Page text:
We awoke before the crack of dawn to see the Taj Mahal at sunrise. All things in India are more beautiful in the mornings, from the sounds of birds and crickets and chickens and dogs and cows to the pleasant climate to the awakening of small businesses to the calm before the storm of rush hour traffic. And so it is with the Taj Mahal, already so beautiful but infinitely moreso in the morning.
Last night we saw the sun set behind the Taj; today we wanted to see the sun rise…
I lay here – my back infinitely thankful – horizontal on the cool marble floor of the Taj Mahal, looking at it from my perspective, or from any in fact, of its absolutely majestic and magnificent splendor. I’ve known of it my entire life, having heard of it from my folks and having seen it from pictures in books. Pictures do not do it justice. And though I had seen it only twelve hours prior, it still felt awesome. Living now in its presence, it looks like the most beautiful painting I’ve ever seen, against the blue Indian sky. Add to it the bright orange sun during yesterday’s sunset and this morning’s sunrise, my mind will forever have the image etched in my memory.
It’s only fitting that I spoke with my parents just a few minutes ago, while I was on and in the Taj. And in some small way, I feel like they are living vicariously thru me, as I visit places they have never been or revisit places they’d been a half century ago. It’s a big responsibility and an awesome feeling; and because of it, I love my folks even more than I thought possible (as I envision in my mind’s eye them walking years ago the same steps I’ve walked these last few days).
Derek and I are fortunate in that both yesterday afternoon and this morning, entrance was free. Today, we celebrate, with India, the 159th anniversary of King Shah Jahan’s death, and his ode to love to his third wife. It only makes sense that we are here today of all days.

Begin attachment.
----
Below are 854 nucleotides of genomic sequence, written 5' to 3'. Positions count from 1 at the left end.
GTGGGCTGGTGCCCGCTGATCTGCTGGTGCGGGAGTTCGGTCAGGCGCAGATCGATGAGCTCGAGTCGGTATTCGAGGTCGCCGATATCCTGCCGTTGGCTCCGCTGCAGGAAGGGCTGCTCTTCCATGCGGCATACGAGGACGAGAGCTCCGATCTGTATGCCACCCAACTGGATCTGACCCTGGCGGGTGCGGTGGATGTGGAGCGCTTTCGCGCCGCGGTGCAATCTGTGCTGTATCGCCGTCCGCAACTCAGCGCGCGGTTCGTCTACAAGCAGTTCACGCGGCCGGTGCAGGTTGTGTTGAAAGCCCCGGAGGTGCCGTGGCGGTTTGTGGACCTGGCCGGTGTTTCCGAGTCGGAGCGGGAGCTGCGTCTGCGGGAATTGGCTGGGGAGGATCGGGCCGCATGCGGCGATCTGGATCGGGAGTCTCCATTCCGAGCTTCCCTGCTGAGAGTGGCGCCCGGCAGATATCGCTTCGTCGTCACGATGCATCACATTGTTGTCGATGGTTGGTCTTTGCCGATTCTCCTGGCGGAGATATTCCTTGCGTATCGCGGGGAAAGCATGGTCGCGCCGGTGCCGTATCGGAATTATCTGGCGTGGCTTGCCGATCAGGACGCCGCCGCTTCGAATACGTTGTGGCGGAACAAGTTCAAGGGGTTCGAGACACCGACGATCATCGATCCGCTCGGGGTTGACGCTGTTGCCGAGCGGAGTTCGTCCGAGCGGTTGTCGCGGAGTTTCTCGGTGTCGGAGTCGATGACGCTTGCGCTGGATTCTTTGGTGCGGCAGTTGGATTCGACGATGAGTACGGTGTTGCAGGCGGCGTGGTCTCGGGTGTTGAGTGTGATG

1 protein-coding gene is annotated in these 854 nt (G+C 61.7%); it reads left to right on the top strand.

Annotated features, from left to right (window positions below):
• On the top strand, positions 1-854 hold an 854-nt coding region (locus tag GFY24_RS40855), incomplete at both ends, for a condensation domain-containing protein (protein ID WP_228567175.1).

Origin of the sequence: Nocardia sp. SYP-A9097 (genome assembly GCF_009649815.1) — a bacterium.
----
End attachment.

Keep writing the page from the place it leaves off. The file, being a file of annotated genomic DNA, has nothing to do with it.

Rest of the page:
Right this very moment, Derek and I sit about fifty feet from each other, each with our harem of people surrounding us – mostly high school & university students congregating around him and five-year-olds gathering around me, fixated on having their pictures taken. The younger kids especially vying for attention and prominence within the walls of my camera lens, perhaps feeling they will be India’s next stars – Indian Idol. The older kids just fascinated with a tall, white man amidst their people soaking in everything he may have to offer; and so questions of everything come from everywhere.
At one point, I spent twenty minutes with my Pilates breathing exercises. Breathing in and out as I contract my stomach, each contraction greater with each exhale. My Pilates instructor and now my friend would be proud; and maybe even somewhat jealous wishing he was here to enjoy this experience. It is really warm now but not uncomfortably so, being early in the day, as it would be the case later during the Indian midday, the sun’s rays shining bright on the east side of the building highlighting the beautiful white marble and artistry of its variously coloured etchings and scripts from the Koran.
Last night, we did not get a chance to go inside the Taj and walk its floor directly outside its entrance. The opportunity to do so this morning meant everything. Inside, we were led downstairs one level to two tombs, one housing the remains of Shah Jehan and the other his queen. (Upstairs would house replicas of the same tombs) in an otherwise perfectly symmetrical structure in all ways from every which angle, Shah Jehan’s tomb is the only blemish to the Taj of its symmetry. He had originally planned a version of the Taj to be built of black marble to house his remains across the Yamuna River, so that he could forever be looking across the river at the Taj with his love. As it turned out, he was imprisoned by his son, spending the last eight years of his life in Fort Agra. His daughter made sure that his body was laid to rest next to her mother in the Taj.
Which brings us to today and this very moment.
It’s 8:05 AM, and we are laying on the floor of the Taj. I think I’ve gone to Heaven.